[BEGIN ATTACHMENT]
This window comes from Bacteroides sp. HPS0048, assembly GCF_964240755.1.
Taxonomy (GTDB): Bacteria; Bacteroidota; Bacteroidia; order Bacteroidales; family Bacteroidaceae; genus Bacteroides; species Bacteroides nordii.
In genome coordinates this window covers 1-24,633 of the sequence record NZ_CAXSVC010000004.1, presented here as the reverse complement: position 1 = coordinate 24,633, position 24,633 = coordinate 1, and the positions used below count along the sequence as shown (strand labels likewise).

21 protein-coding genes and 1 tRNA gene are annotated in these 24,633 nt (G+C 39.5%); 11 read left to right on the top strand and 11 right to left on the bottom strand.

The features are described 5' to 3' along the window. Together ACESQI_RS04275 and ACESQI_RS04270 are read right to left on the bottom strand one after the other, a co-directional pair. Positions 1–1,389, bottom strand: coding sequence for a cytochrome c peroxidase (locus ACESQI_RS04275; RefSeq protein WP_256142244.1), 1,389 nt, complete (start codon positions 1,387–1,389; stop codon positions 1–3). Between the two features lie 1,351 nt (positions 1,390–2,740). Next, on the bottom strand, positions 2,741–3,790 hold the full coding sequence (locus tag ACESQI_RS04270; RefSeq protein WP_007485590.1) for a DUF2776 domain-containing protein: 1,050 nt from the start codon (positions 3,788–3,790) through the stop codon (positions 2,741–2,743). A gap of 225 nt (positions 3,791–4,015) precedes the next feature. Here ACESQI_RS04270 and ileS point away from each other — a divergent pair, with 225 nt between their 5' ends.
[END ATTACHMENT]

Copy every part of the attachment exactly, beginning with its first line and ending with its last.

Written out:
This window comes from Bacteroides sp. HPS0048, assembly GCF_964240755.1.
Taxonomy (GTDB): Bacteria; Bacteroidota; Bacteroidia; order Bacteroidales; family Bacteroidaceae; genus Bacteroides; species Bacteroides nordii.
In genome coordinates this window covers 1-24,633 of the sequence record NZ_CAXSVC010000004.1, presented here as the reverse complement: position 1 = coordinate 24,633, position 24,633 = coordinate 1, and the positions used below count along the sequence as shown (strand labels likewise).

21 protein-coding genes and 1 tRNA gene are annotated in these 24,633 nt (G+C 39.5%); 11 read left to right on the top strand and 11 right to left on the bottom strand.

The features are described 5' to 3' along the window. Together ACESQI_RS04275 and ACESQI_RS04270 are read right to left on the bottom strand one after the other, a co-directional pair. Positions 1–1,389, bottom strand: coding sequence for a cytochrome c peroxidase (locus ACESQI_RS04275; RefSeq protein WP_256142244.1), 1,389 nt, complete (start codon positions 1,387–1,389; stop codon positions 1–3). Between the two features lie 1,351 nt (positions 1,390–2,740). Next, on the bottom strand, positions 2,741–3,790 hold the full coding sequence (locus tag ACESQI_RS04270; RefSeq protein WP_007485590.1) for a DUF2776 domain-containing protein: 1,050 nt from the start codon (positions 3,788–3,790) through the stop codon (positions 2,741–2,743). A gap of 225 nt (positions 3,791–4,015) precedes the next feature. Here ACESQI_RS04270 and ileS point away from each other — a divergent pair, with 225 nt between their 5' ends.